Understand FDA Post-market Safety Evaluations

The U.S. Food and Drug Administration (FDA) use a rigorous process to test pharmaceutical products, food products, and medical devices to ensure that they are safe for widespread public use. The agency must analyze clinical trials, laboratory tests, and a variety of experimental modalities to ensure that these products present no hazard for human use. The products are then approved for use by the public. However, the FDA continues to monitor products even after they are on the market to investigate problems that may not be foreseen in initial testing.

Post-market Evaluation of Products

Starting at 18 months after the initial approval, scientists at the FDA begin reviewing data associated with these new products. They use many different data sources to evaluate the item, including the pre-approval safety information, the FDA-approved label, any “adverse events” that may be caused by the product, adverse vaccine effects reports, safety reports produced by the manufacturer, medication use databases, and information from clinical trials or studies done after the initial approval.

Relevant information is then compiled and analyzed to determine if problems with the product are significant and chronic. In some cases, the outcomes may only affect a small number of people or may not be related to the product itself. In other cases, the FDA may find that re-labeling, alterations in how the product is used, or other changes are necessary to protect the safety and health of the public. Sometimes, the FDA becomes aware of serious and unexpected safety problems with products.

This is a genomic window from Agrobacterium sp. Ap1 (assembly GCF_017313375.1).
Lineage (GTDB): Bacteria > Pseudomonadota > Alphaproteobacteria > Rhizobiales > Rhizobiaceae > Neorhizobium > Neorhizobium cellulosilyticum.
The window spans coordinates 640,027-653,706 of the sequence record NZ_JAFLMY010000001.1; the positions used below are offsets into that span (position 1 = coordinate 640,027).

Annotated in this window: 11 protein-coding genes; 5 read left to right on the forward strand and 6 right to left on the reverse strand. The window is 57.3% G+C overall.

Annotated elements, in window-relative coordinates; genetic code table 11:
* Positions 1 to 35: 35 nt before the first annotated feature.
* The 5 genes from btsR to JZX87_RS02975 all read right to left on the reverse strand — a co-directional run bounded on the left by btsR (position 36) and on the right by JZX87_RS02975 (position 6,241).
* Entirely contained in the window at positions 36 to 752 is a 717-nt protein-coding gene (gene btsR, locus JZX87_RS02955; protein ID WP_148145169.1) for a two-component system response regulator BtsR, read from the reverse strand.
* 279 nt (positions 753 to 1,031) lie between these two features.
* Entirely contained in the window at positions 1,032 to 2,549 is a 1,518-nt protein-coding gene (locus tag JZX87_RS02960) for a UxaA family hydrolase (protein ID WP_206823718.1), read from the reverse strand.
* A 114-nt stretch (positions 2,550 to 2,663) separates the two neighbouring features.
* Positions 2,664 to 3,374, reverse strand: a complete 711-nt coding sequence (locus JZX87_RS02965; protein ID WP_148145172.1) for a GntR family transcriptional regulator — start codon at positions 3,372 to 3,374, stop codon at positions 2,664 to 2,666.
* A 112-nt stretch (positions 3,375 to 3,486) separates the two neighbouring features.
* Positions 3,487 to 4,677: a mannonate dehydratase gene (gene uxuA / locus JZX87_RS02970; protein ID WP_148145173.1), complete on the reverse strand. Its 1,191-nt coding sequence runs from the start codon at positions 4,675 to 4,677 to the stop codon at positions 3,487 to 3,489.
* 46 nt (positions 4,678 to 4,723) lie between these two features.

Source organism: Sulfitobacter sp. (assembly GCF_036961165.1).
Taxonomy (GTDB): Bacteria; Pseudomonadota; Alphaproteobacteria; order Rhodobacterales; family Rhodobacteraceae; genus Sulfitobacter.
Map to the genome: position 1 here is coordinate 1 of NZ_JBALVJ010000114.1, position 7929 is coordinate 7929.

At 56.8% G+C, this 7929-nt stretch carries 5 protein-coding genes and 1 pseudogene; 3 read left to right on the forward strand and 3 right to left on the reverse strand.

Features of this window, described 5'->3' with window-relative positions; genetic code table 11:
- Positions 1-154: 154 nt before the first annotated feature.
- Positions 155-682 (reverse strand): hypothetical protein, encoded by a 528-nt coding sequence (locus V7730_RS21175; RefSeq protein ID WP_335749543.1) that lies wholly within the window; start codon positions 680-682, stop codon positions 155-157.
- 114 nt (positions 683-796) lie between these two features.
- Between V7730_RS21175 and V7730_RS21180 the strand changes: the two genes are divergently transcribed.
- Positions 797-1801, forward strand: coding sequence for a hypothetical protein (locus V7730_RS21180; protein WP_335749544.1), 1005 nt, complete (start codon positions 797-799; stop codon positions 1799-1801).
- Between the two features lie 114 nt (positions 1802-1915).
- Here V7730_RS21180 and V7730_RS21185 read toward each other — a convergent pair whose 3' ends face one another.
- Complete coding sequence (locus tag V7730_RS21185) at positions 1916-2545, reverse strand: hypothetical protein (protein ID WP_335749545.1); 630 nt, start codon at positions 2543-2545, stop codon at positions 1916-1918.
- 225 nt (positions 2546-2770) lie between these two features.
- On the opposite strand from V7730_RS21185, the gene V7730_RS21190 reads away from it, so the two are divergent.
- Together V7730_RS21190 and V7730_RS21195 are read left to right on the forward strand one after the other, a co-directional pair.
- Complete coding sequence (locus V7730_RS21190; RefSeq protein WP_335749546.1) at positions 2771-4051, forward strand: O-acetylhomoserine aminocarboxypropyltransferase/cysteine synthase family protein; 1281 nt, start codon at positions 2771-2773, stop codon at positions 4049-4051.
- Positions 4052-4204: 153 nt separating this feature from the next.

First Alert of Safety Problems

The FDA often becomes aware of product problems through a number of conduits. The agency may be contacted by the company that makes the product. The FDA may find a manufacturing problem during an inspection and may halt production or request a recall. Other official reporting agencies, such as the Centers for Disease Control, may alert the FDA to a problem.

Alerting the Public

The FDA then utilizes media outlets to alert the public to the risk of problems with certain products, devices or procedures. After evaluation of the information, the FDA may issue a recall of the product.

  • Class I Recall – this designation is used when the product could cause serious medical problems or even death.
  • Class II Recall – the FDA uses this designation to recall a product that may cause temporary medical problems or only has a slight risk of creating a problem.
  • Class III Recall – this designation is generally used when a product or device is not likely to cause health problems but is in violation of established manufacturing or labeling requirements.

Sources:
http://www.fda.gov/drugs/guidancecomplianceregulatoryinformation/surveillance/ucm204091.htm
http://www.fda.gov/ForConsumers/ConsumerUpdates/ucm049070.htm
http://www.fda.gov/Drugs/GuidanceComplianceRegulatoryInformation/Surveillance/ucm204091.htm